45 Vibrationdata 45 Unit 1A Exercise 1 n A particular circuit board can be modeled as a single-degree-of-freedom system. n Its weight is 0.1 pounds. n Its stiffness is 400 pounds per inch. n Calculate the natural frequency using Python script: vibrationdata > miscellaneous functions > Structural Dynamics > SDOF System Natural Frequency Script is posted at:

46 Vibrationdata 46 Unit 1A Exercise 2 n A rocket vehicle is carried underneath an aircraft. It experiences an initial displacement because gravity causes it to bow downward while it is attached to the aircraft. It is suddenly released and allowed to vibrate freely as it falls. It continues falling for about 5 seconds prior to its motor ignition, as a safety precaution. n An acceleration time history of the drop is given in file: drop.txt. n Plot using script: vibrationdata > Statistics n Determine the natural frequency by counting the peaks and dividing the sum by time. n Estimate damping using script: vibrationdata > Sine & Damping Curve-fit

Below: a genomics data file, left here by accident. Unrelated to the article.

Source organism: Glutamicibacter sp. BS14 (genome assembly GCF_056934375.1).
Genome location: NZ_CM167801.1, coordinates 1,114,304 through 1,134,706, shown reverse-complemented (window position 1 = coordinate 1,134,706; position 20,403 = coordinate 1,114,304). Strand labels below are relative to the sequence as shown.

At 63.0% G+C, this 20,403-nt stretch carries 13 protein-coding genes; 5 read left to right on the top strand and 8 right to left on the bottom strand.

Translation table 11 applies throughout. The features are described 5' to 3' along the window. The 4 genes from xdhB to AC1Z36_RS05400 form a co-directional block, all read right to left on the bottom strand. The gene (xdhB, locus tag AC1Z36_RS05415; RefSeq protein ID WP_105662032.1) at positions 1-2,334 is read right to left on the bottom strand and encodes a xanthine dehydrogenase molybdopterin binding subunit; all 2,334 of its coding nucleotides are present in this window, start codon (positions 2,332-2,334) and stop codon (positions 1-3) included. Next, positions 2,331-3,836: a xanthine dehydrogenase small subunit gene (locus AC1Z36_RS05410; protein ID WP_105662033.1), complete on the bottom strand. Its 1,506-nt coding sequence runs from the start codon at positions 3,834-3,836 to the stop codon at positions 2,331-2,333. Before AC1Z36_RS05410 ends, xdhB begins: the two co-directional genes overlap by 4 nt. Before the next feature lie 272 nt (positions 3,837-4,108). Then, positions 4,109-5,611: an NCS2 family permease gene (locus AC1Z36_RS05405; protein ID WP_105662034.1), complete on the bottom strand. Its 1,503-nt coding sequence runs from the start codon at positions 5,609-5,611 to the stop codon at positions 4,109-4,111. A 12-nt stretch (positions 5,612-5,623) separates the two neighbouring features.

47 Vibrationdata 47 Unit 1A Exercise 3 A flagpole is made from steel pipe. The height is 180 inches. The pipe O.D. is 3 inches. The wall thickness is 0.25 inches. The boundary conditions are fixed-free. Determine the fundamental lateral frequency. Use script: vibrationdata > Miscellaneous functions > Structural Dynamics > Beam Bending

48 Vibrationdata 48 First Three Modes of Flagpole Mode 1 Mode 2 Mode 3

49 Vibrationdata 49 Unit 1A Exercise 4 Tuning Fork Determine the natural frequency of the tuning fork. The file is: tuning_fork.txt